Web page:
LIMA, (Reuters) – Peru yesterday almost tripled its official COVID-19 death toll to 180,764, following a government review, making it the country with the worst death rate per capita, according to Johns Hopkins University data.
Peru has been among the hardest hit Latin America countries during the COVID-19 pandemic, with its hospitals overcrowded with patients and demand for oxygen outstripping availability. Experts had long warned that the true death toll was being undercounted in official statistics.
The government said it will now update its death count, which stood at 69,342 as of Sunday, in part because of a lack of testing that made it difficult to confirm whether a person had died due to the virus or some other cause.
According to Johns Hopkins data https://coronavirus.jhu.edu/data/mortality, Hungary had the worst number of per capita COVID-19 deaths at about 300 per 100,000 people. With its updated death toll, Peru now stands at more than 500 COVID-19 deaths per 100,000 people.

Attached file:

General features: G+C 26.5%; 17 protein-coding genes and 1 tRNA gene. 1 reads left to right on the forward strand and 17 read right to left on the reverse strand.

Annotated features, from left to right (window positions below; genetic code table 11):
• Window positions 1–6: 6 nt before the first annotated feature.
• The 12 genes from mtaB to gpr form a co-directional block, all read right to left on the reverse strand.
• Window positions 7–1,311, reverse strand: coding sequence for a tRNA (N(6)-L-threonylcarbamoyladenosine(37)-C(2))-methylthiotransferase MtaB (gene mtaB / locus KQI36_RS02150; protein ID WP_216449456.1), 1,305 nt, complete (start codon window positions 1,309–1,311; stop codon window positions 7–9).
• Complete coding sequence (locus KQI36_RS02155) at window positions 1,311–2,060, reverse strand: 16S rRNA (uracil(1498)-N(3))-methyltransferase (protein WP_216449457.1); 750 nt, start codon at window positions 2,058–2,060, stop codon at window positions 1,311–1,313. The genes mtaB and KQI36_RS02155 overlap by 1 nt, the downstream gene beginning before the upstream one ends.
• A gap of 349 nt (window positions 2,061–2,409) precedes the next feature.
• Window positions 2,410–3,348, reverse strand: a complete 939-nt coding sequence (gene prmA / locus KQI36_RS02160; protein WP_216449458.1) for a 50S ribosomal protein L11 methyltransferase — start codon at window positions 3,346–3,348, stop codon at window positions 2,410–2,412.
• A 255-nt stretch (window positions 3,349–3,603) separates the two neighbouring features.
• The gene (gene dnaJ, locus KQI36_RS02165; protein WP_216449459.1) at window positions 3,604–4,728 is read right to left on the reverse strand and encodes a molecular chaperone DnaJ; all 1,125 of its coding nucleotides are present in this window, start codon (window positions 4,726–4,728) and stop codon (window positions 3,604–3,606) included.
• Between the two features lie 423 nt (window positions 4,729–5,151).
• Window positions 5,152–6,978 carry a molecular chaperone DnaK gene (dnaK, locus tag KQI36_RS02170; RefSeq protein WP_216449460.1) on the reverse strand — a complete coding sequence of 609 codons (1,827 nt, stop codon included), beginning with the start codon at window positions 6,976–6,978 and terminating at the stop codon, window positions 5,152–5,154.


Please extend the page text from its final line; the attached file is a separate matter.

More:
“We think it is our duty to make public this updated information,” said Peru Prime Minister Violeta Bermudez during a news conference announcing the result of the review. In Latin America, Brazil has the highest total death toll with more than 450,000 lives lost due to the pandemic. Based on population, however, Peru’s per capita death toll now more than doubles that of Brazil, according to the data.
Peru’s updated numbers are in line with so-called excess death figures, which researchers have used in Peru and other countries to measure possible undercounting during the pandemic.
Excess deaths measures the total number of deaths over a period of time and compares it with the same period pre-pandemic.